Arkansas Blue Cross & Blue Shield has requested insurance rate increases of 4.4% for 2019 on its two plans covering individuals through the health insurance marketplace, while other state insurers made requests between 1.06% and 4.6%.
According to a press release from the Arkansas Insurance Department Friday (August 3) initial rate requests from the state’s insurers are as follows:
– Arkansas Blue Cross & Blue Shield Multi-State Plan and Individual Plan – 4.4%, 186,510 affected lives
– Ambetter – 4.6%, 85,373 affected lives
– QCA Health Plan – 1.5%, 16,013 affected lives
– Qualchoice Life & Health – 1.06%, 14,996 affected lives
The rate increases will apply to individuals covered by Arkansas Works, the state program that uses federal Medicaid dollars to purchase private health insurance for lower-income individuals. At the beginning of June, 274,810 people were enrolled in Arkansas Works.
Arkansas Insurance Commissioner Allen Kerr said in the press release, “This round of initial requests places Arkansas among the lowest in the country and shows that the health insurance market in Arkansas remains stable.”
In a pen-and-pad press availability with reporters at his State Capitol office, Gov. Asa Hutchinson drew attention to the low annual premiums.
“For those who have followed this in previous years, that is a significant reduction in the annual increase that has been requested by the insurance companies,” Hutchinson told reporters.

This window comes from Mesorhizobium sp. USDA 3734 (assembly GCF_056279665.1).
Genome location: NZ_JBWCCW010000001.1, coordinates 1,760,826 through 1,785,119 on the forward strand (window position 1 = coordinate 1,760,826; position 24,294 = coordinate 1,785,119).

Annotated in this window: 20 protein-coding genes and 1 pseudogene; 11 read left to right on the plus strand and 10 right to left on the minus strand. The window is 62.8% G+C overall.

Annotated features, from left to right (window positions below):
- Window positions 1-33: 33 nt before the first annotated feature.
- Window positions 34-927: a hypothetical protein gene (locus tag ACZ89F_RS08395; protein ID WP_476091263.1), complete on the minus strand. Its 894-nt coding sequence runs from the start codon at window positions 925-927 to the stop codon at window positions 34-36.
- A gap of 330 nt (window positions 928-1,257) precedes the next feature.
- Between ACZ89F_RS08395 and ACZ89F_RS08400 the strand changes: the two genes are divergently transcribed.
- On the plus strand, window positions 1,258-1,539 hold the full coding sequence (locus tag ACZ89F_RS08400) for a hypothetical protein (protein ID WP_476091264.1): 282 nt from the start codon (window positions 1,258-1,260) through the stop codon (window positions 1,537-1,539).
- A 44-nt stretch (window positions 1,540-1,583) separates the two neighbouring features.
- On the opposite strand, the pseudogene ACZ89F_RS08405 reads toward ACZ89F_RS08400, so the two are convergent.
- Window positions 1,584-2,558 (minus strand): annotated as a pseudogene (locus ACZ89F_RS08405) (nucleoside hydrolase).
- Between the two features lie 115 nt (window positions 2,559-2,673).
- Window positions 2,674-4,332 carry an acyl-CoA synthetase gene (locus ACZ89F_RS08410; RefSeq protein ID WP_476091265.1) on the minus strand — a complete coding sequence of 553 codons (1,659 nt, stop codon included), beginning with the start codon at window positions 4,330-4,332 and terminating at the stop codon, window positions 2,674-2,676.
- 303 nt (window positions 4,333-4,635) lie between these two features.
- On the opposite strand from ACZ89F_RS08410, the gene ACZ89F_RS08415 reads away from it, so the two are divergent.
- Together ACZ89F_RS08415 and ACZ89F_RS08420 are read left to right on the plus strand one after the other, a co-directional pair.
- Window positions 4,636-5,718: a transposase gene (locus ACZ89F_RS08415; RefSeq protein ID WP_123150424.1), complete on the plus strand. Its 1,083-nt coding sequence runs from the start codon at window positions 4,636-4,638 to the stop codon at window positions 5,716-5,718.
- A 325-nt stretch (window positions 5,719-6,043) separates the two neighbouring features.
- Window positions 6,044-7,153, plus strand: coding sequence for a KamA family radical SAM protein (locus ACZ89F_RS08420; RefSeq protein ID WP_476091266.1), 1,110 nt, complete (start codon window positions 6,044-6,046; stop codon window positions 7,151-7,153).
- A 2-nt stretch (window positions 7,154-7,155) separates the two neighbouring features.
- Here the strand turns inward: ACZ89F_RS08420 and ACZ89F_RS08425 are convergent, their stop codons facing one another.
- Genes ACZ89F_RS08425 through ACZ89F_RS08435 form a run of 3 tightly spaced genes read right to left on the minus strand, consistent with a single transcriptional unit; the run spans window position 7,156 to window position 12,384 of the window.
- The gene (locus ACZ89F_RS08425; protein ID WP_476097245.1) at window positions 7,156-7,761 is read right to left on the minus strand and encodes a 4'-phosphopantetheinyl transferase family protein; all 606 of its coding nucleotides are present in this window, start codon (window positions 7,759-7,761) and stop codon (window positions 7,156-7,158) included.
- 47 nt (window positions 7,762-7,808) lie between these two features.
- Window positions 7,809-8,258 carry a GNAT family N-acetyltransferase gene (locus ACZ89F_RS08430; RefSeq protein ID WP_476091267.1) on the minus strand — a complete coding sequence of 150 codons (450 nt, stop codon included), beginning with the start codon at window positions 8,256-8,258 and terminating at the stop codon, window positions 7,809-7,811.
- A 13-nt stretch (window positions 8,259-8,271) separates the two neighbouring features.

An independent actuary will consider the requests and determine if they are justified actuarily, or too high or too low, said Arkansas Insurance Department spokesman Ryan James. If they are justified, the department would approve the requests by August 23. The findings will be reported to the federal Centers for Medicare & Medicaid Services (CMS).
Arkansas is an “effective rate review” state, meaning that CMS has determined that Arkansas is capable of reviewing rate filings on its own. Oklahoma, in contrast, must submit its filings to the federal government, which approves or denies the increase.
James said the market is stabilizing and compared the requests with those granted for 2018. Last year’s requests were much higher. Blue Cross’ two plans eventually were approved to enact a 14.2% increase after an initial request of 7.8%.
Insurers were allowed to file a second request then after the federal government announced Oct. 12 that it was ending cost sharing reduction payments created by the Affordable Care Act, otherwise known as Obamacare, that subsidized insurance company costs.
Last year, Ambetter’s approved rate increase was 21.4% after an initial request of 9.9%. QualChoice Life & Health’s rate increase was 24.78% after an initial request of 8.78%. QCA Health Plan’s increase was 24.47% after an initial request of 8.94%.
Ray Hanley, president and CEO of Arkansas Foundation for Medical Care, a nonprofit health services, education and outreach group, said the low rates were largely made possible by Arkansas Works creating a larger pool of insured Arkansans to spread the costs throughout the state. The rates were lower than those that occurred before the passage of the Affordable Care Act, which created Arkansas Works, he said.
Hanley called the low requests “an enormously pleasant surprise.”
“I will not be surprised if it is not among the lowest and probably the lowest in the country and certainly in surrounding states,” he said.